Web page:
Muslim Parliament logo
Muslim Parliament
The Muslim Parliament of Great Britain
Links Links go to homepage

In the media

A shaming victory

Thursday June 12 2008
The Guardian

Is this what Gordon Brown had in mind when he promised a progressive consensus? His plans to detain terrorism suspects for 42 days before charge survived yesterday thanks to the connivance of parliament's most reactionary faction, the Democratic Unionist party. He won last night's divisive vote - just - but lost the argument and shredded his majority. That is not the only reason why the victory was hollow. The prime minister has squandered parliamentary time, goodwill and his reputation as a man of principle on a symbolic sacrifice of liberty. That sacrifice is gratuitous, a vote on a law that would not work, is not needed and which, quite possibly, will never come into force.

Defending the plans in the Commons yesterday, Mr Brown bellowed "they cannot be both draconian and ineffective". But history is littered with cases of blundering authoritarianism, and the 42-day initiative epitomises that combination. News last night that secret papers on al-Qaida had been left on a train is a reminder that the security state does not always get it right, and if 42-day detention is imposed then innocent people may be locked up for longer. Half of those so far held for more than 14 days ended up released without charge. In principle, at least, the scheme makes Britain less free - yet without making it safer. The director of public prosecutions, the man ultimately tasked with convicting terrorists, says he does not need it. Some senior police officers want new powers - when has that not been true? - but others disagree, and none claims the extra days would have helped in any real case so far. Mr Brown talked yesterday about listening to the security services, but this week MI5's head clarified that he had not demanded the policy. He said that it was not his place to take a view, although when arbitrary imprisonment alienates whole communities he might have argued that it would make gathering intelligence more difficult.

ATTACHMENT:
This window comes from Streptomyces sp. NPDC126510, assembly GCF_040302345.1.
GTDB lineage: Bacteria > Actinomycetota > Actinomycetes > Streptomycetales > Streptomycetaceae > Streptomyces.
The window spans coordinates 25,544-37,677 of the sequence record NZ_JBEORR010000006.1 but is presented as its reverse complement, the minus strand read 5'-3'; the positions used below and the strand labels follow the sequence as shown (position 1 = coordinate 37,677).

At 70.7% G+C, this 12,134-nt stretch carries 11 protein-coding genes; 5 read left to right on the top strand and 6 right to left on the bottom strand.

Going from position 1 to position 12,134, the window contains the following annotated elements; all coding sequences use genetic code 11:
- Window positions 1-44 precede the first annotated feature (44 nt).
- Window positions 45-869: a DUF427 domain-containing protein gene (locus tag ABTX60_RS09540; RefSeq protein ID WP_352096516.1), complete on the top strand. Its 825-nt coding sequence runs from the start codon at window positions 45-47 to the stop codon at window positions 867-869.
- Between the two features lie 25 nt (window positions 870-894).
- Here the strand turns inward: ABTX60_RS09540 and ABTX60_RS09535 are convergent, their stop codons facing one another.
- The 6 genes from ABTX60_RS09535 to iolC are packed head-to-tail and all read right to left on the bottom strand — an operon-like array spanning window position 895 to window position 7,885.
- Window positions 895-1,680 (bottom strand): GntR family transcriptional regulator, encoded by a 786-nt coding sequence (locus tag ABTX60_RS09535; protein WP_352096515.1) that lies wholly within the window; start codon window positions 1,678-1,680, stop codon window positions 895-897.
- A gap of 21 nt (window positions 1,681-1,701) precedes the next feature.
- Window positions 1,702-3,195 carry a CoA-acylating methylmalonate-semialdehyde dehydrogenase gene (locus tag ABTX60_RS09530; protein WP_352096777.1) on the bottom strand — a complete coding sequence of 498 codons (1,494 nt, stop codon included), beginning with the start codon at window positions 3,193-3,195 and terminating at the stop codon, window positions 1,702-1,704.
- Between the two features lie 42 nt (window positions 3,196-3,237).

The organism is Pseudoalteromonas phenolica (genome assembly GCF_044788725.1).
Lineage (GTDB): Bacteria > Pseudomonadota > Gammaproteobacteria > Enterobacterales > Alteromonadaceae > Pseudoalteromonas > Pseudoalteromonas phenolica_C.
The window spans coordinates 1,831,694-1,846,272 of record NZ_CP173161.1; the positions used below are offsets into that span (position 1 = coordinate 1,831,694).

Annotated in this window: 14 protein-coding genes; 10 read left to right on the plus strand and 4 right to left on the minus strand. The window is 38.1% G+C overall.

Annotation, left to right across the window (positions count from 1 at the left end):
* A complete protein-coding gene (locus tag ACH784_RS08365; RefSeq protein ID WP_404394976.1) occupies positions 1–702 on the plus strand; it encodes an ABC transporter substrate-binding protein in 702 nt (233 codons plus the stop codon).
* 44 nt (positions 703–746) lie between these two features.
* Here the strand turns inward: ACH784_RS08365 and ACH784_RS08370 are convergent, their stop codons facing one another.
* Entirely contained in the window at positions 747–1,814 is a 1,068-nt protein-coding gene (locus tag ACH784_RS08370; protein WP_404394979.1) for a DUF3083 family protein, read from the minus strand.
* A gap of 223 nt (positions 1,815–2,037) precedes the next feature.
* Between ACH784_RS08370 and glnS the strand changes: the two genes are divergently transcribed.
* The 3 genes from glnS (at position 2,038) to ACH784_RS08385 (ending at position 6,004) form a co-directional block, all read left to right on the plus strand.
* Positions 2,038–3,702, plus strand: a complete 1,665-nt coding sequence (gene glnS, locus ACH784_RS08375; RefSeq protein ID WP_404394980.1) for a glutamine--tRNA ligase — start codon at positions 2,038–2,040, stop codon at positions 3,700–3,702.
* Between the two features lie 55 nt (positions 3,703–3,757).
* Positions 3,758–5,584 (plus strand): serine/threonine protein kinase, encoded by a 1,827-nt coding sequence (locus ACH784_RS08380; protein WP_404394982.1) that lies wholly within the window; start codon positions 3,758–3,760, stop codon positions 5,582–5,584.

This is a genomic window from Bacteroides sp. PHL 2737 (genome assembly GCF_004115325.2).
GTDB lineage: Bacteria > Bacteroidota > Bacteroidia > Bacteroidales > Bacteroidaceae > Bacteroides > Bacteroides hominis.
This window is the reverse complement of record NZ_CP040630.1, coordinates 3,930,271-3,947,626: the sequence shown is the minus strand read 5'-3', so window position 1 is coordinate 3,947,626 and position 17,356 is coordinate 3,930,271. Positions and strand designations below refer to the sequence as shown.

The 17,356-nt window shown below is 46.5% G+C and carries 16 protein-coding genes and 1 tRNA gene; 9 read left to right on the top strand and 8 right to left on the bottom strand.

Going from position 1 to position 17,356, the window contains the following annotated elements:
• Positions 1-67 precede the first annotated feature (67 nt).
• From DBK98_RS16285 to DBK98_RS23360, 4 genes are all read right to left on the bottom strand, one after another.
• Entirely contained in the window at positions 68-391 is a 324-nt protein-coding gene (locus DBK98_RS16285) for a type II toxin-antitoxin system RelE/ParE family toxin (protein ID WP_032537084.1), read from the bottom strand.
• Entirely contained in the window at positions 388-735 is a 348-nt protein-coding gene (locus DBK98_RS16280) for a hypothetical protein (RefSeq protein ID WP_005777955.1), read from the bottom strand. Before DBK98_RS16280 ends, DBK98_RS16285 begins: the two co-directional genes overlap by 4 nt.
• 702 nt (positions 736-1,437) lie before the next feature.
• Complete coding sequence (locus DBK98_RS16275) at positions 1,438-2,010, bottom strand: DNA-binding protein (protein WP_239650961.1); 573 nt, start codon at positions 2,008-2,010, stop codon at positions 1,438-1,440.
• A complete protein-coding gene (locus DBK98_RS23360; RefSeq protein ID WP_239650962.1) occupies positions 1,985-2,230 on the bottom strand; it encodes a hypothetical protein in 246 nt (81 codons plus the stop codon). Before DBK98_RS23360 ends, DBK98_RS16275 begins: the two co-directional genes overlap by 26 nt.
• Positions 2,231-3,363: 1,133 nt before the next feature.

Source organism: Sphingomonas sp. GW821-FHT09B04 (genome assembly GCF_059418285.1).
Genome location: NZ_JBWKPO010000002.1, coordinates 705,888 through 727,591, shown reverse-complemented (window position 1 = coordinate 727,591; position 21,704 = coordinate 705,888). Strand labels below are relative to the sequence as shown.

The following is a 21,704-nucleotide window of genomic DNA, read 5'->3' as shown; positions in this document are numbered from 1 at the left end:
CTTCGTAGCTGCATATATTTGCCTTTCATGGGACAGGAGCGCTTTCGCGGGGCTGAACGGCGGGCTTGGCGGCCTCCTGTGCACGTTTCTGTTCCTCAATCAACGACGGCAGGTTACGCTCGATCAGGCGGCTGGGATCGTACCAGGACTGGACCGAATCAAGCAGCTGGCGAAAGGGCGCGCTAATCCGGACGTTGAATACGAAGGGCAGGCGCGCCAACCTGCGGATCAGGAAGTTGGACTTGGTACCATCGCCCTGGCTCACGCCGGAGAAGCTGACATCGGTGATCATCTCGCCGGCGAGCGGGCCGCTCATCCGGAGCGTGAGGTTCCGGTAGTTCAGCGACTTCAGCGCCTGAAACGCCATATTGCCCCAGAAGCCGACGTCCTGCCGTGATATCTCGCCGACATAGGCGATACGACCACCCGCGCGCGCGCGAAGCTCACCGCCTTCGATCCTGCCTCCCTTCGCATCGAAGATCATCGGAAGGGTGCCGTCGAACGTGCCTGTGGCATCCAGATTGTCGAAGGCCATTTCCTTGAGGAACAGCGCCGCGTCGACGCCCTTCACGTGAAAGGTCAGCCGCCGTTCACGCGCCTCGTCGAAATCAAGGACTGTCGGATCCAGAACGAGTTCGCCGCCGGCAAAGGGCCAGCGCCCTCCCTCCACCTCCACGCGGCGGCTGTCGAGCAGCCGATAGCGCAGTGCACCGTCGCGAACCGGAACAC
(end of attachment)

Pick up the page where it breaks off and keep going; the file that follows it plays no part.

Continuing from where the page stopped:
Mr Brown's real interest in pre-charge detention has always been about political advantage, although it now seems doubtful that his plan will succeed even in these cynical terms. After parliament refused to yield to Tony Blair's alarmist pitch for a limit of 90 days, Mr Brown spotted an opportunity to prove his mettle by succeeding where Mr Blair had failed. To win over sceptics, he talked of safeguards and his desire for a consensus. Thanks to the spirited opposition of the shadow home secretary, David Davis, consensus never arrived. The safeguards did, but won few genuine converts. There are parliamentary votes, an obvious nonsense, when courts should do the scrutiny. Last week the home secretary promised that she would only use extended detention in the case of a "grave, exceptional" threat, though her amendments do not truly tie her hands. Yesterday came a new idea: compensation for terrorism suspects who turn out to have been locked up without good cause. This is odd: people charged with other crimes can be remanded for months on end, without automatic recompense if they are acquitted. Far from proving Mr Brown's strength, the flurry of cobbled-together amendments - to say nothing of the rumours of sweeteners to the Democratic Unionists - underline his weakness. He will look weaker still if, after all this effort, the law is not enacted. That could still happen if, as expected, it is rejected by the Lords, and Mr Brown lacks the strength to overturn them.

The prime minister did not win last night because he convinced parliament of his case, but thanks to backroom deals. It was a forced victory in the worst of circumstances, a law no one wants imposed by a government that wanted to look strong but ended up too weak to accept the obvious. Mr Brown will want to use his victory to change the political mood: proof that he does not always back down. But defiance in a bad cause poisons politics. The prime minister got his way, but at a sorry cost to the progressive ideals that he seemed to represent when he arrived in office a year ago.